The following article, authored by Jessica Youngman of Syracuse University, is reposted here, with permission from the Maxwell School of Citizenship & Public Affairs.
A new exhibit featuring portraits from artist Robert Shetterly’s ‘Americans Who Tell the Truth’ collection focuses on citizenship.
At the start of the fall semester, members of the Maxwell School community were greeted by new figures joining the statue of George Washington that has served as the focal point of the school’s north entrance since the building was completed in 1937.
Framed prints of iconic changemakers like Susan B. Anthony and Frederick Douglass, alongside lesser-known advocates for social justice and other “Americans Who Tell the Truth” from the collection of artist Robert Shetterly flank the first president’s stately figure.
The new exhibition, titled “A Conversation with George Washington,” is part of an ongoing, wide-ranging effort to foster inclusion and elicit conversations over a central theme of importance to the Maxwell community: citizenship. One of several initiatives to make Maxwell’s building space more representative of its diverse community, the project was born from extensive conversations with students, alumni, faculty and staff during the past two years as leadership has developed a strategic plan for ensuring diversity, equity and inclusion are integrated into all aspects of the school’s mission and operations.
“Through this exhibition, we hope to encourage our community to think critically about how we can dialogue from a place of respect and active listening over thorny and complicated issues,” says Gladys McCormick, associate professor of history and associate dean for diversity, equity and inclusion. “To have difficult conversations and acknowledge the shades of grey is inherent in our work as social scientists, teachers, researchers and students.”
McCormick, also the Jay and Debe Moskowitz Endowed Chair in Mexico-U.S. Relations, says she is heartened by feedback from colleagues and students who’ve shared how they’ve had discussions about how citizenship has evolved since Washington and others drafted the Constitution in 1787. “Over the past two centuries, we have witnessed individuals—including those depicted in the portraits—struggle for inclusion and demand access to the rights that come with citizenship,” she adds.
Shetterly’s “Americans Who Tell the Truth” collection has traveled the country since 2003, and has been displayed in university museums, grade school libraries, sandwich shops, the Cathedral of Saint John the Divine in New York City, and the Superior Court in San Francisco. All told, the collection includes over 260 portraits, painted over the past two decades. Historic icons like Helen Keller and Rosa Parks are joined by contemporary changemakers such as author and climate activist Naomi Klein and civil rights lawyer Van Jones.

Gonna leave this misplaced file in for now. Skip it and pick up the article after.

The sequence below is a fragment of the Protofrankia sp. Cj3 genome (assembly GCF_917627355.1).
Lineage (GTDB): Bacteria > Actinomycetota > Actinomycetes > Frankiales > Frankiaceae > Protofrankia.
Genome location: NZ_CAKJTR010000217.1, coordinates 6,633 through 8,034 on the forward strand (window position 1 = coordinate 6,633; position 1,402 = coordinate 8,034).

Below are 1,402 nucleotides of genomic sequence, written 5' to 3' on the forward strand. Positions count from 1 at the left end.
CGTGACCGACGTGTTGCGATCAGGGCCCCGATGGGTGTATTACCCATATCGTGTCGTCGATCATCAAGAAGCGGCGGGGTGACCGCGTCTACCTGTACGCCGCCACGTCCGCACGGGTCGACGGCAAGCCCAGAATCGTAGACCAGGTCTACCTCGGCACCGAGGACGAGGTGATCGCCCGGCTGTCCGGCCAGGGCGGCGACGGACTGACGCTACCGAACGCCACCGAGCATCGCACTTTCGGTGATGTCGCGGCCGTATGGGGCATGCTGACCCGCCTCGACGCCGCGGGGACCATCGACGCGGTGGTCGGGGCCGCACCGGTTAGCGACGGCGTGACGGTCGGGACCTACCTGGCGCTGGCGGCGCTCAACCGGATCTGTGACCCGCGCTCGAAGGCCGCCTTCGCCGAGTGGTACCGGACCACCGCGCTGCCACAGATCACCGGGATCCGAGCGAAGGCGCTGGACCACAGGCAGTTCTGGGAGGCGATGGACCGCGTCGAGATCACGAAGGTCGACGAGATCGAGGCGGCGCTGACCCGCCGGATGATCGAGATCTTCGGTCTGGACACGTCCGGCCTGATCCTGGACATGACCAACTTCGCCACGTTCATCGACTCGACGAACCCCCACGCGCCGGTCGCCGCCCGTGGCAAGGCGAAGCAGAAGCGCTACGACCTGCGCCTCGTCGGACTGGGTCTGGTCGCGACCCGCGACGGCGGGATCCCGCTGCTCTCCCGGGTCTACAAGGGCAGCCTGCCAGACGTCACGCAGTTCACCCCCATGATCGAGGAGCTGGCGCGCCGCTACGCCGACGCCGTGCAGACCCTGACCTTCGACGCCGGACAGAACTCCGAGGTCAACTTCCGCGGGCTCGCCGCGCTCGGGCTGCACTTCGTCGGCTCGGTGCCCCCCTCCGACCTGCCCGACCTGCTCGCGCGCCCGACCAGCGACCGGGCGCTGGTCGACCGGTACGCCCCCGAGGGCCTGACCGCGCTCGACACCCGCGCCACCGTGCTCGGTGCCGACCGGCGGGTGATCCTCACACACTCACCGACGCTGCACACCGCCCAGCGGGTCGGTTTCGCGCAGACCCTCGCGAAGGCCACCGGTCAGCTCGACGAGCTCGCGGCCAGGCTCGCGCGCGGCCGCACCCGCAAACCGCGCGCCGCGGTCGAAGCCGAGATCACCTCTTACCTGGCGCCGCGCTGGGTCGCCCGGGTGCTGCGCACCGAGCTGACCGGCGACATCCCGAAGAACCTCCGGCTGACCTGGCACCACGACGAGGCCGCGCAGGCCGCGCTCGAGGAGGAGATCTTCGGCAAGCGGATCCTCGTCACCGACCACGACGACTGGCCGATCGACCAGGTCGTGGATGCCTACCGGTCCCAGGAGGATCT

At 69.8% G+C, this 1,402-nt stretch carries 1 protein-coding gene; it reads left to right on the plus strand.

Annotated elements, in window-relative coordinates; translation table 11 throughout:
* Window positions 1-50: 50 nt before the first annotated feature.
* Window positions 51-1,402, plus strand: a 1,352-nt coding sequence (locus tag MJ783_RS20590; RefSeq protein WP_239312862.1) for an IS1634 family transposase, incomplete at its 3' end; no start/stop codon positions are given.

McCormick collaborated with a team of Maxwell colleagues including Laura Walsh, academic operations coordinator, to select the 10 portraits to be displayed in the Maxwell foyer. The display includes Grace Lee Boggs, a community activist who in 1992 founded Detroit Summer, a community movement bringing together people of all races, cultures and ages to rebuild Detroit—a city Boggs has described as “a symbol of the end of industrial society.” Also included is Louis Brandeis, who served as a Supreme Court Justice from 1916 to 1939 and came to be known as the “People’s Attorney” for taking on causes such as workplace conditions, the fairness of banks and insurance companies, government corruption, and the unreasonable restraint of trade.
“We considered how each caused us to think through citizenship as an ongoing process as people push to be included and/or demand accountability,” says Walsh, noting that Brandeis and Sibel Edmonds were selected because they illustrate ways people have “defended citizenship from inside and outside government.”
Shetterly has shared through the years how the portraits have given him an opportunity to speak about the necessity of dissent in a democracy, the obligations of citizenship, sustainability, history and how democracy cannot function if politicians don’t tell the truth, if the media don’t report it and if the people don’t demand it.
According to the website for “Americans Who Tell the Truth,” Shetterly’s work uses “the power of art to illuminate the ongoing struggle to realize America’s democratic ideals and model the commitment to act for the common good.”
Dean David M. Van Slyke points to the closing of the Athenian Oath behind the Washington statue: “We will transmit this city not only not less, but greater, better and more beautiful than it was transmitted to us.” “It is representative of the diversity of the Maxwell School and our collective goal of creating an inclusive learning and working environment for the campus community,” he says.
McCormick and Walsh say the Maxwell community can expect to see new portraits periodically rotated into the exhibit. Meanwhile, other projects underway to promote inclusivity in Maxwell and Eggers halls include an installation called “Voices of Maxwell.” It recently went up in the entryway to Eggers Hall from the Lincoln courtyard and will feature a rotating display of quotes by Maxwell community members who have made significant contributions to the school throughout its history.
The first series of displays honor the contributions of retired women faculty and staff such as Marguerite Fisher, the first woman to be promoted to associate and then to full professor in Maxwell.
“These physical changes are part of a wider effort to signal our commitment to ensuring all members of our community feel represented,” says Van Slyke. “They make diversity, equity and inclusion part of our collective everyday lived experienced in Maxwell.”
By Jessica Youngman